News headlines

DUBAI: Sep. 23: The sharp appreciation of rupee against US dollar has hit the NRIs in the Gulf hard at a time when the skyrocketing cost of living has already slashed their savings.

The UAE currency Dirham is pegged to the US dollar which has depreciated heavily as currency markets have dumped dollar in favour of other stable currencies. The rupee has risen sharply against the dollar recently.

In many of the GCC states like UAE, Qatar and Bahrain the cost of living has shot up mainly with house rents doubling in the last two years. The construction boom, which has placed hundreds of freehold residential properties in the open market has not helped as they are
all high value offerings.

Last year, inflation rates in UAE hit a 19-year high of 9.3 per cent. A larger number of expatriates working in the country are losing a major share of their earnings to inflation and currency depreciation. 

"The Indian rupee has gained more than 14 per cent against dirham from the beginning of the year. The exchange rate losses, combined with the domestic inflation in the UAE is wiping out more than one third of the earnings of Indian expatriates working in the UAE," Sudhir Shetty, General Manager of UAE Exchange Centre, told Gulf News.

European, British, Swiss and Canadian expatriates too have  suffered heavily due to depreciation of dirham. The dirham fell 17 per cent against the euro from December 2005 to end of August 2007 and a 16 per cent against sterling.


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Comment on this article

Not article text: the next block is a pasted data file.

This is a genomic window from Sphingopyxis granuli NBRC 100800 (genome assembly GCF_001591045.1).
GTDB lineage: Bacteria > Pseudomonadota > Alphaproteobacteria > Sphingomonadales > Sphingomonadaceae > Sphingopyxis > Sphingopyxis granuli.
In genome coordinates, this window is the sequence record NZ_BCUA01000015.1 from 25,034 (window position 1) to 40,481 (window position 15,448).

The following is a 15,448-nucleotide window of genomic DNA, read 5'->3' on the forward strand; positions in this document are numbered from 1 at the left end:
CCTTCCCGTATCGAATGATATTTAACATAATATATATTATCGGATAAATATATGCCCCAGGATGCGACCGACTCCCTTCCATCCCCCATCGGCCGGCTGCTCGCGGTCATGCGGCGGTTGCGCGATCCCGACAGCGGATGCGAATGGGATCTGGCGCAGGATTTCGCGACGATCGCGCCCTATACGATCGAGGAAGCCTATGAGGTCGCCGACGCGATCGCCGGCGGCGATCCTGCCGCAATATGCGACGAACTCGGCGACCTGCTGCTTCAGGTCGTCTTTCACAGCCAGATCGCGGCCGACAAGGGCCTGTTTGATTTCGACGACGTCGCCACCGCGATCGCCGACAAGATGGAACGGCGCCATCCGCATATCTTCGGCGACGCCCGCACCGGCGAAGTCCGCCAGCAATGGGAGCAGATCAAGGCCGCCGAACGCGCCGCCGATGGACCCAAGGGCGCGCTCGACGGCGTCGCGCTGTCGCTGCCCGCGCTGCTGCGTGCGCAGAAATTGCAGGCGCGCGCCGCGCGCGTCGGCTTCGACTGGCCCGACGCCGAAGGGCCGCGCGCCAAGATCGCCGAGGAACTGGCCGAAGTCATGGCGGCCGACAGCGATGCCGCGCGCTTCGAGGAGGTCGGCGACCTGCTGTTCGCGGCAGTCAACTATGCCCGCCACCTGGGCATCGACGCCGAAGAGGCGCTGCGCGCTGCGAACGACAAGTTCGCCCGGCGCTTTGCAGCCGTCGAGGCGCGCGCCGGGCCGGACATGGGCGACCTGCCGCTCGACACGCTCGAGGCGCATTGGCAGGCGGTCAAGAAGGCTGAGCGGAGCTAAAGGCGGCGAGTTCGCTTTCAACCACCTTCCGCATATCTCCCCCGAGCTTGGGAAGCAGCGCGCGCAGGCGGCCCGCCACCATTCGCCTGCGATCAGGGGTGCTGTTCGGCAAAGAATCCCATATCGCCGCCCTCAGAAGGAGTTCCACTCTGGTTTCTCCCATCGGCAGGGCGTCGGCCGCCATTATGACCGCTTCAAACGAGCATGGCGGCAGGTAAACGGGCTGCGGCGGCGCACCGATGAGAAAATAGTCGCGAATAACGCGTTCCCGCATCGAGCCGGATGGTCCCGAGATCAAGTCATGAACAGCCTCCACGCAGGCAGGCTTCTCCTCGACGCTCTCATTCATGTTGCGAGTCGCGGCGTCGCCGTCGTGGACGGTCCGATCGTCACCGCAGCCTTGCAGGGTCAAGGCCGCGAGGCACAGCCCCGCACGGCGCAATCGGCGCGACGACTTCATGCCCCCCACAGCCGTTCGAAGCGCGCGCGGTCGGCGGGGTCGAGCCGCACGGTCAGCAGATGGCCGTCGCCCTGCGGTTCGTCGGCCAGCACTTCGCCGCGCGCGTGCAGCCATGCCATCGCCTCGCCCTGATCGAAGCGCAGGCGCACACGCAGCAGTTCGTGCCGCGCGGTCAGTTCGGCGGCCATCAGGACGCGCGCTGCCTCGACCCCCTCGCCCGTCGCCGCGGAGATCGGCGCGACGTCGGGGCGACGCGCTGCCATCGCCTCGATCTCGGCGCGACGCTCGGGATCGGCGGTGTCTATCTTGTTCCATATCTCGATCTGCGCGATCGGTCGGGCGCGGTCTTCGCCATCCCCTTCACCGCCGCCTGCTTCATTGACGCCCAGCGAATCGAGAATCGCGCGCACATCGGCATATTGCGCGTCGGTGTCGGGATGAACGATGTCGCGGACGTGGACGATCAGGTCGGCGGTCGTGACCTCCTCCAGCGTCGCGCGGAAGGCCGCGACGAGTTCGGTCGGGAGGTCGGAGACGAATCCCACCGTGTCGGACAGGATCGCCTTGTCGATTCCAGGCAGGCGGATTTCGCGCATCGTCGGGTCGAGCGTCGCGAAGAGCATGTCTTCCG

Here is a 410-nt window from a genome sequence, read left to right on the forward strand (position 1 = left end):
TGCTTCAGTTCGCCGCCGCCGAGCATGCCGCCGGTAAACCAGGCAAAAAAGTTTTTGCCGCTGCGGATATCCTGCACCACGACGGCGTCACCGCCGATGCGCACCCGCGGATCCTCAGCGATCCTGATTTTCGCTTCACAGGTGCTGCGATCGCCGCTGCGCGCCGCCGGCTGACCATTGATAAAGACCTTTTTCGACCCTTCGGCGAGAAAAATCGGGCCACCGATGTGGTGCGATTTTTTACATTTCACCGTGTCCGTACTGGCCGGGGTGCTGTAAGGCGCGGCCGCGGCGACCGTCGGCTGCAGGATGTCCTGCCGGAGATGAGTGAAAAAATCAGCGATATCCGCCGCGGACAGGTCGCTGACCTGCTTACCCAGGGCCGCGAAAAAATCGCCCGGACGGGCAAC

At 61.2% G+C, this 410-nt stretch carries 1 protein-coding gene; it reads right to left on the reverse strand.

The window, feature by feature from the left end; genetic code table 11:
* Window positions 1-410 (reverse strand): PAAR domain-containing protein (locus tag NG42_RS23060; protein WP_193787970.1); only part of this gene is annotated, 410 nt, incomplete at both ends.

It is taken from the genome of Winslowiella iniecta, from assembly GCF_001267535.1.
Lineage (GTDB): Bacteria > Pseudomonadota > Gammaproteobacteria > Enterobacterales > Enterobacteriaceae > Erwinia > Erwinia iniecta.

• Ancy Paladka, Mumbai

    Mon, Sep 24 2007

    In fact the RBI tries its best to stop appreciation of INDIAN RUPEE to console Indian Exporters. But it goes beyond its control as INDIA is growing very fast. I suggest our NRI's to return back to the homeland India as I have done.

    Today India is a nice place to work. All our talented resource is abroad. If our people come back to INDIA the dream of making INDIA A SUPER POWER will be acheived faster.

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  • T ShivaPrasad Ariga, Oman,Kudla

    Tue, Sep 25 2007

    What about returning back home? Its not far away ,looking at the pace at which India is growing.

    DisAgree Agree Reply Report Abuse

  • Aadil Khan, Kasaragod, Dammam, Saudi Arabia

    Mon, Sep 24 2007

    Indian Governement should come forward to protect Gulf NRIs from the loss they incur from the exchange rates due to the weak Dollar. Recently, in a bid to provide relief to exporters hit by hardening of Rupee, the government exempted from tax on services rendered by ports, road transport and railways by 12%.

    Not only that in July, the Finance Ministry had provided a financial package of Rs 1,400 crore to exporters, especially to the textile, handloom, handicraft and other labour-intensive industries, to cushion the impact of rupee appreciation.

    As the consistent fall of dollar continues, we those working here in the Gulf countries are severely hit. Therefore, the Uniion Govt. should introduce some special exchange rate mechanism for the remittances received in the banks in India from Gulf NRIs. It sounds bit weird and impractical but the Ministry of Finance's intervention is imperative and need of the hour.

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  • Mohan H Naik, Mangaluru

    Mon, Sep 24 2007

    This is not the end of the story. The dollar in coming days will continue to slide.All NRI'S need to think to safeguard their hard earned, corruption free money.Lets hope Dollar will be delinked with Gulf currencies.One solution is to avail bank loan for 4-5 yrs term so at least present exchange rate is utilised to maximum extent compared to coming days reduced rate.

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